JVC XRCD JVCXR-0028 (CD). 1997. Akira Taguchi, prod.; Allen Sides, eng. DDD. TT: 69:09

The title track, "Rhythm-A-Ning," "Straight, No Chaser," and others—all crackle with Bill Holman's unique genius. He takes someone as strong as Monk and makes the music his own. But when all's done, I keep coming back to "Bemsha Swing." Max Roach played trap drums and timpani on Monk's 1956 Riverside original; here, Holman keeps that low-end drum thump via Bob Leatherbarrow's crisp, fat whaps, but inserts an ear-catching device: a quasi-New Orleans second-line wobble, an infectious beat that drives this piece through the roof. The number keeps building as pianist Rich Eames, trumpeter Bob Summers, and altoist Bill Perkins let loose, then comes the killer: a shout chorus with screaming trumpets that is, absolutely, to die for. This XRCD remastering has a wide soundstage filled with massive orchestral sounds that never muddy, in which soloists can always be heard and where you are definitely square in the middle.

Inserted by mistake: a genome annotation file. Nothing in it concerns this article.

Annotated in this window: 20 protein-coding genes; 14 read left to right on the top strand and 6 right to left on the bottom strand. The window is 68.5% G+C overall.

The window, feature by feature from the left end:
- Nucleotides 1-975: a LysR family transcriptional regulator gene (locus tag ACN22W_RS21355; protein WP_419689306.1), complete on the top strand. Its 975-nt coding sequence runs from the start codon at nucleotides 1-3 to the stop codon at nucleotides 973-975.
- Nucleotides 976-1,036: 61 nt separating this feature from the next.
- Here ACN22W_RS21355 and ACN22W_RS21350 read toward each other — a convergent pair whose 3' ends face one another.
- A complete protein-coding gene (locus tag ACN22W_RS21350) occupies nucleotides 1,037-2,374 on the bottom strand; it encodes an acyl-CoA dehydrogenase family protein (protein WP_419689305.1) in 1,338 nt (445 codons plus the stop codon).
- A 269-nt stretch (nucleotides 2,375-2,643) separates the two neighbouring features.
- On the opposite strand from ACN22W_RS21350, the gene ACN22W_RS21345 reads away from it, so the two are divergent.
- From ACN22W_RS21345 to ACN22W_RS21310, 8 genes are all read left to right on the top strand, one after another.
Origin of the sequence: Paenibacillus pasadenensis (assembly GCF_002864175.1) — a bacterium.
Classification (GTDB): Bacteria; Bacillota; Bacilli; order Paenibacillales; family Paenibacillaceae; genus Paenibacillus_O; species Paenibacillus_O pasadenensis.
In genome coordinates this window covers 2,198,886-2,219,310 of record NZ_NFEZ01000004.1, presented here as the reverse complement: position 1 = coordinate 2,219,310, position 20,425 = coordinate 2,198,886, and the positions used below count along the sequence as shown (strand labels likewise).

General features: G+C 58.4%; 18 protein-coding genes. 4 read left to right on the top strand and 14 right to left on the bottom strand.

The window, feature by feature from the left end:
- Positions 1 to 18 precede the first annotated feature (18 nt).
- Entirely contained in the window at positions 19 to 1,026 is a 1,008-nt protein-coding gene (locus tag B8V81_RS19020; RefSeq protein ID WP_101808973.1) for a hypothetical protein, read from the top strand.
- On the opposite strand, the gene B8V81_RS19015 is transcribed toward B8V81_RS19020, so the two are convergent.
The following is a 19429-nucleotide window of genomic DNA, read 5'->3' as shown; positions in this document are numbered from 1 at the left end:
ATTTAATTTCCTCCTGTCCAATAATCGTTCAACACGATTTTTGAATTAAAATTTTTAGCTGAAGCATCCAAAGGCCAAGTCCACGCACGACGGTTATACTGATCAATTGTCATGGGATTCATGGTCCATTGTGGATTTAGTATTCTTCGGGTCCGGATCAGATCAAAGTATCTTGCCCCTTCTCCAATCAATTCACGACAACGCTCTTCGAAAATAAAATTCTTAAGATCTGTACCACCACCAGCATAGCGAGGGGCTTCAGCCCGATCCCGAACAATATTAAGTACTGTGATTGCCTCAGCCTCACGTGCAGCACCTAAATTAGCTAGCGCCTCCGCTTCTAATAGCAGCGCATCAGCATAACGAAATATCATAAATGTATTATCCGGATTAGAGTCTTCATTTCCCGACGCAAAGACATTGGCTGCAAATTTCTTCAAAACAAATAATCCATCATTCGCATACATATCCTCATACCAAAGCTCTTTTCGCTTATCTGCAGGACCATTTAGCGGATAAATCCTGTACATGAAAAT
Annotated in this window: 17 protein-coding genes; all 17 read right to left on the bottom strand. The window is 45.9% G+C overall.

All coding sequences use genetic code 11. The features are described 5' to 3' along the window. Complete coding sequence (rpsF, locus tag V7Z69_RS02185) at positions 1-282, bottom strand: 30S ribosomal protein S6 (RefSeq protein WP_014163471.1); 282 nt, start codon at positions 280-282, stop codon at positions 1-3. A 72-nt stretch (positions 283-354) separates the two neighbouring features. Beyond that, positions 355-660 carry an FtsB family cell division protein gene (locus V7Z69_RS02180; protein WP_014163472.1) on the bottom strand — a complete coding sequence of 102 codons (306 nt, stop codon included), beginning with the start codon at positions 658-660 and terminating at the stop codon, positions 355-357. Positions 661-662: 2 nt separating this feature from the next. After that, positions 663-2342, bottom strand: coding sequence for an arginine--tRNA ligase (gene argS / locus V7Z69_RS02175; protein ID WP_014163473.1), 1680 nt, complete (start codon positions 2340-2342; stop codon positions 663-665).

DUKE ELLINGTON: Togo Brava Suite
Duke Ellington, piano; Cootie Williams, Johnny Coles, Mercer Ellington, trumpet; Chuck Connors, Booty Wood, trombone; Russell Procope, Paul Gonsalves, Harold Ashby, Harold Minerve, Norris Turney, saxes, flutes; Joe Benjamin, bass; Rufus Jones, drums
Blue Note 8 30082 2 (CD). 1971. Noel Walker, prod., eng. AAD. TT: 67:04

This minor masterpiece was recorded live in England in 1971 and features some ace Ducal comrades. Tenorman Gonsalves charges through "Cottontail," adds a gritty cadenza, then slows way down for the ethereal, crying-toned "Happy Reunion." Trumpeter Williams emits his trademark growl on "C Jam Blues," Ashby offers big-toned tenor on the four-part title track, and Norris Turney's flute has bright moments there as well. The maestro puts the piano up front on the succulently lyrical "Lotus Blossom," a paean to his departed alter ego, Billy Strayhorn. Then there's "Addi," the cut that got to me years ago, and did it again this morning. This simple minor blues showcases the unheralded but magnificent altoist "Geezil" Minerve, who delivers ripe, almost bursting notes and right-on-the-money ideas that make my head spin, my heart thump, and always leave me stone cold on the floor. The CD sounds extraordinarily clear and rich for a live recording, with a front-row soundstage and impressive detail.